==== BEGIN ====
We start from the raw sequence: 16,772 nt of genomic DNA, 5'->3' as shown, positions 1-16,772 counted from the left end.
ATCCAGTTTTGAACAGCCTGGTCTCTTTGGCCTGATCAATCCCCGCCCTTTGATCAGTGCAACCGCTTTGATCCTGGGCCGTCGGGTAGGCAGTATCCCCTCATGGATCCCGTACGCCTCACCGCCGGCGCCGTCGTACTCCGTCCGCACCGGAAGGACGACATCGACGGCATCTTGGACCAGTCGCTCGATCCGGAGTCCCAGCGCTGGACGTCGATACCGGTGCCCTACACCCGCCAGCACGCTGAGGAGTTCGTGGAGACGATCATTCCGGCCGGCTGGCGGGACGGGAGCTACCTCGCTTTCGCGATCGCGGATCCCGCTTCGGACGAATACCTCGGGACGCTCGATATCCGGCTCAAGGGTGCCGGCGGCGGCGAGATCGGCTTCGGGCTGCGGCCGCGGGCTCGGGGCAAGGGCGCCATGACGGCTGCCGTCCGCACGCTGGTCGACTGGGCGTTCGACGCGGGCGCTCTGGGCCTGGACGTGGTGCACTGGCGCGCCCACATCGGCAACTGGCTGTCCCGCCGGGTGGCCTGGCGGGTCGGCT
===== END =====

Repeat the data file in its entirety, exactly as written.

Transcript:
We start from the raw sequence: 16,772 nt of genomic DNA, 5'->3' as shown, positions 1-16,772 counted from the left end.
ATCCAGTTTTGAACAGCCTGGTCTCTTTGGCCTGATCAATCCCCGCCCTTTGATCAGTGCAACCGCTTTGATCCTGGGCCGTCGGGTAGGCAGTATCCCCTCATGGATCCCGTACGCCTCACCGCCGGCGCCGTCGTACTCCGTCCGCACCGGAAGGACGACATCGACGGCATCTTGGACCAGTCGCTCGATCCGGAGTCCCAGCGCTGGACGTCGATACCGGTGCCCTACACCCGCCAGCACGCTGAGGAGTTCGTGGAGACGATCATTCCGGCCGGCTGGCGGGACGGGAGCTACCTCGCTTTCGCGATCGCGGATCCCGCTTCGGACGAATACCTCGGGACGCTCGATATCCGGCTCAAGGGTGCCGGCGGCGGCGAGATCGGCTTCGGGCTGCGGCCGCGGGCTCGGGGCAAGGGCGCCATGACGGCTGCCGTCCGCACGCTGGTCGACTGGGCGTTCGACGCGGGCGCTCTGGGCCTGGACGTGGTGCACTGGCGCGCCCACATCGGCAACTGGCTGTCCCGCCGGGTGGCCTGGCGGGTCGGCT